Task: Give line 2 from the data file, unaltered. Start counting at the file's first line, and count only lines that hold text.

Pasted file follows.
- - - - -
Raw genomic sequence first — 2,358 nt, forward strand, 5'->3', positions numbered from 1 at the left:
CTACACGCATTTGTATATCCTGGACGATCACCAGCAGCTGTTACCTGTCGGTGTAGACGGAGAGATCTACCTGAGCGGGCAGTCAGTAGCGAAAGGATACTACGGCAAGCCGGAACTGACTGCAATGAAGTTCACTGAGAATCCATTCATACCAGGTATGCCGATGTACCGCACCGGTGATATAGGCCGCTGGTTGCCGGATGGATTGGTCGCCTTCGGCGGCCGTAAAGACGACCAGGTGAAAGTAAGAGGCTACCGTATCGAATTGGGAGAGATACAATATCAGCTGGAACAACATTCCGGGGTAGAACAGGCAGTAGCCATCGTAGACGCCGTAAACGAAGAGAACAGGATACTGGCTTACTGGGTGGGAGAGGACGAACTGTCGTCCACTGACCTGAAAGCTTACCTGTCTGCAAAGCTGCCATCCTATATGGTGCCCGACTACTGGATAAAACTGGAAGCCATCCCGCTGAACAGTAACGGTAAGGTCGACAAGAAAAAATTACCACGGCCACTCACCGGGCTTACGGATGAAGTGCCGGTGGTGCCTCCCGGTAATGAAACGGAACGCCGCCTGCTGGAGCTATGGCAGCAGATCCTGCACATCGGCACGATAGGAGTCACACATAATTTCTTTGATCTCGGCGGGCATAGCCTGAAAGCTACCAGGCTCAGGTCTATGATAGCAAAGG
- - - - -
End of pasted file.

CTACACGCATTTGTATATCCTGGACGATCACCAGCAGCTGTTACCTGTCGGTGTAGACGGAGAGATCTACCTGAGCGGGCAGTCAGTAGCGAAAGGATACTACGGCAAGCCGGAACTGACTGCAATGAAGTTCACTGAGAATCCATTCATACCAGGTATGCCGATGTACCGCACCGGTGATATAGGCCGCTGGTTGCCGGATGGATTGGTCGCCTTCGGCGGCCGTAAAGACGACCAGGTGAAAGTAAGAGGCTACCGTATCGAATTGGGAGAGATACAATATCAGCTGGAACAACATTCCGGGGTAGAACAGGCAGTAGCCATCGTAGACGCCGTAAACGAAGAGAACAGGATACTGGCTTACTGGGTGGGAGAGGACGAACTGTCGTCCACTGACCTGAAAGCTTACCTGTCTGCAAAGCTGCCATCCTATATGGTGCCCGACTACTGGATAAAACTGGAAGCCATCCCGCTGAACAGTAACGGTAAGGTCGACAAGAAAAAATTACCACGGCCACTCACCGGGCTTACGGATGAAGTGCCGGTGGTGCCTCCCGGTAATGAAACGGAACGCCGCCTGCTGGAGCTATGGCAGCAGATCCTGCACATCGGCACGATAGGAGTCACACATAATTTCTTTGATCTCGGCGGGCATAGCCTGAAAGCTACCAGGCTCAGGTCTATGATAGCAAAGG